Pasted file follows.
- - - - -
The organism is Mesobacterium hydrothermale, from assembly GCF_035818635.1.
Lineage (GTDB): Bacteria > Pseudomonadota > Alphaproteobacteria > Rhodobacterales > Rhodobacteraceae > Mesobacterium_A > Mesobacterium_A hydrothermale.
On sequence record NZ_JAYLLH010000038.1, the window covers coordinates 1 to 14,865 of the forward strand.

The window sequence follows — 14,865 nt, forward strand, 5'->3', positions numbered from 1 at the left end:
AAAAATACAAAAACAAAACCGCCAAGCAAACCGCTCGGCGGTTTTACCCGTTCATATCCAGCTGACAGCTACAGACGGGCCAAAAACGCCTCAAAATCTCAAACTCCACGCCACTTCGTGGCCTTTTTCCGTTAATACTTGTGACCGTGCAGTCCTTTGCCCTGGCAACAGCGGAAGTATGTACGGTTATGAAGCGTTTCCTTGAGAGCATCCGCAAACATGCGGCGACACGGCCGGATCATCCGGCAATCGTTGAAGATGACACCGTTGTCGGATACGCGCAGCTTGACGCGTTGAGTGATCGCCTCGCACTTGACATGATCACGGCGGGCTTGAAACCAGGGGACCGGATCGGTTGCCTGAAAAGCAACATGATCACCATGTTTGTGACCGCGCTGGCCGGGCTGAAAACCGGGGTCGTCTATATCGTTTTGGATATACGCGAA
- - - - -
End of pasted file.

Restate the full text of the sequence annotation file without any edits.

The organism is Mesobacterium hydrothermale, from assembly GCF_035818635.1.
Lineage (GTDB): Bacteria > Pseudomonadota > Alphaproteobacteria > Rhodobacterales > Rhodobacteraceae > Mesobacterium_A > Mesobacterium_A hydrothermale.
On sequence record NZ_JAYLLH010000038.1, the window covers coordinates 1 to 14,865 of the forward strand.

The window sequence follows — 14,865 nt, forward strand, 5'->3', positions numbered from 1 at the left end:
AAAAATACAAAAACAAAACCGCCAAGCAAACCGCTCGGCGGTTTTACCCGTTCATATCCAGCTGACAGCTACAGACGGGCCAAAAACGCCTCAAAATCTCAAACTCCACGCCACTTCGTGGCCTTTTTCCGTTAATACTTGTGACCGTGCAGTCCTTTGCCCTGGCAACAGCGGAAGTATGTACGGTTATGAAGCGTTTCCTTGAGAGCATCCGCAAACATGCGGCGACACGGCCGGATCATCCGGCAATCGTTGAAGATGACACCGTTGTCGGATACGCGCAGCTTGACGCGTTGAGTGATCGCCTCGCACTTGACATGATCACGGCGGGCTTGAAACCAGGGGACCGGATCGGTTGCCTGAAAAGCAACATGATCACCATGTTTGTGACCGCGCTGGCCGGGCTGAAAACCGGGGTCGTCTATATCGTTTTGGATATACGCGAA